If the word Hagar be omitted, the passage is capable of a very easy Probable and natural interpretation; ‘Sinai, St Paul argues, ‘is situated in Arabia, interpre the country of Hagar's descendants, the land of bondslaves.” And such #. of too seems to be the most probable account of his meaning, even if with the agar. received text we retain Hagar; ‘This Hagar is Mount Sinai in Arabia,” i.e. it represents Mount Sinai, because Mount Sinai is in Arabia, the land of Hagar and her descendants. It is not j"Ayap, the woman Hagar, but rô"Ayap, the thing Hagar, the Hagar of the allegory, the Hagar which is under discussion”.
1 The commentary of Theodore Mops. on this passage shows how easily *Ayap might be foisted in. The Greek text of this writer (in Cramer's Catena) has dAN "Ayap of re 8pmuos traora K.T.A., which makes no sense. The Latin translation runs ‘sed et solitudo omnis,' which doubtless represents the original reading, dAN& kal # re &pmuos träda. Windischmann's conjecture to account for the insertion of "Ayap in the text of St Paul is more ingenious than probable. He supposes a critical note, â. Yáp (i. e. dANot Yáp), marking a various reading in the connecting par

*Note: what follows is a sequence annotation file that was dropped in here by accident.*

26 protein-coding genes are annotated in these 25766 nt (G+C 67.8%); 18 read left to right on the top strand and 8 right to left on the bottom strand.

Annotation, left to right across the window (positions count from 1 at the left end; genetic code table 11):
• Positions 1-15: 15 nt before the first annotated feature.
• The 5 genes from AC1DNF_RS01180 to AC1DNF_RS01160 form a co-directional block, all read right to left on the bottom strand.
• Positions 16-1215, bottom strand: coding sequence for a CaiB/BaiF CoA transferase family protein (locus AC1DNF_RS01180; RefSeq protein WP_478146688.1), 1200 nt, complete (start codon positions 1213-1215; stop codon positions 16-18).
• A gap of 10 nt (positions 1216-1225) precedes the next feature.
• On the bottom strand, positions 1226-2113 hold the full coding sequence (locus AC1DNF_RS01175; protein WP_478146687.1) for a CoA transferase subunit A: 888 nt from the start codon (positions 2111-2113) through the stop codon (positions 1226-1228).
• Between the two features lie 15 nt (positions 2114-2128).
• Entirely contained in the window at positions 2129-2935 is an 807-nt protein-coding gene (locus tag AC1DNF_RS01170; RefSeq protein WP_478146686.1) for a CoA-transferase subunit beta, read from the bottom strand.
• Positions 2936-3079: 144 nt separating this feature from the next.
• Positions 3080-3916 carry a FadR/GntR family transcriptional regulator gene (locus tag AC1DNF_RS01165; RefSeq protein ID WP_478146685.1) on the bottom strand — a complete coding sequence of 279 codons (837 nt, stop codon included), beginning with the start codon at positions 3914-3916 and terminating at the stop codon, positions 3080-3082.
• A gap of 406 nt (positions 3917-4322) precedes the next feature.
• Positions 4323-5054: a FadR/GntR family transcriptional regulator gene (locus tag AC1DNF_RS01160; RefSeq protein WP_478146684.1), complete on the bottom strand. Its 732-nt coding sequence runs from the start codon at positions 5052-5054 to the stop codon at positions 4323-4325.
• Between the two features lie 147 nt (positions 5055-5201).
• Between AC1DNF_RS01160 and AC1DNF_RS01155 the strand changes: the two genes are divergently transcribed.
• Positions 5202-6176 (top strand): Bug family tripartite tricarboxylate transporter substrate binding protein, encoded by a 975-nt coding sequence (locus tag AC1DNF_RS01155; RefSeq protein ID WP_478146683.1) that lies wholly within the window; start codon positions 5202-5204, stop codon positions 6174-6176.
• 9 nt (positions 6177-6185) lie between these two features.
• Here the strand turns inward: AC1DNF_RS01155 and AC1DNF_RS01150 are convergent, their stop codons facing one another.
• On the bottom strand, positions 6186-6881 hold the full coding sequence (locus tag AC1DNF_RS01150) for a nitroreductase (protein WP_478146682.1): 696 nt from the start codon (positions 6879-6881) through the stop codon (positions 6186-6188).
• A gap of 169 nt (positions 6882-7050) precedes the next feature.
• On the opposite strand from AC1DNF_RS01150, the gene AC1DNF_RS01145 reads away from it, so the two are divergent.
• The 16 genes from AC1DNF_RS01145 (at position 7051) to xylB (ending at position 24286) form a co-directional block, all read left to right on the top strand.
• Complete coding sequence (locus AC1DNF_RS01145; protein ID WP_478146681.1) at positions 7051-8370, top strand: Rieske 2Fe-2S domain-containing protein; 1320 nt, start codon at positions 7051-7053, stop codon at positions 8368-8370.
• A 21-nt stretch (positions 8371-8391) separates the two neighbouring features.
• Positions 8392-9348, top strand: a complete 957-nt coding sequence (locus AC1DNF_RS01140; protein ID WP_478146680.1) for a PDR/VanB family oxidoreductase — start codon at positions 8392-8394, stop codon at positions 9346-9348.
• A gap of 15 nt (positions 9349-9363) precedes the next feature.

ticle, to have been transferred from the
Such substantially was the interpretation put upon the passage by some of the ablest among the Greek commentators. ‘The law was given in the very place,’ says Theodore of Mopsuestia (the sense is somewhat distorted through the medium of a bad Latin translation), “which belongs to that race whence Hagar also was.” “About that mountain,’ says Theodoret, “are the tents of the descendants of Hagar (ro ris "Ayap dozivoral yèvos).’ “The Saracens,' remarks a third writer, perhaps Severianus’, ‘the descendants of Ishmael, dwell in the desert which reaches as far as Mount Sinai’ Similarly Ephraem Syrus: “For this Hagar is Mount Sinai which is in the land of the Arabs, and it is a type of (a likeness to) Jerusalem, for it is in subjection and bondage with its sons under the Romans.'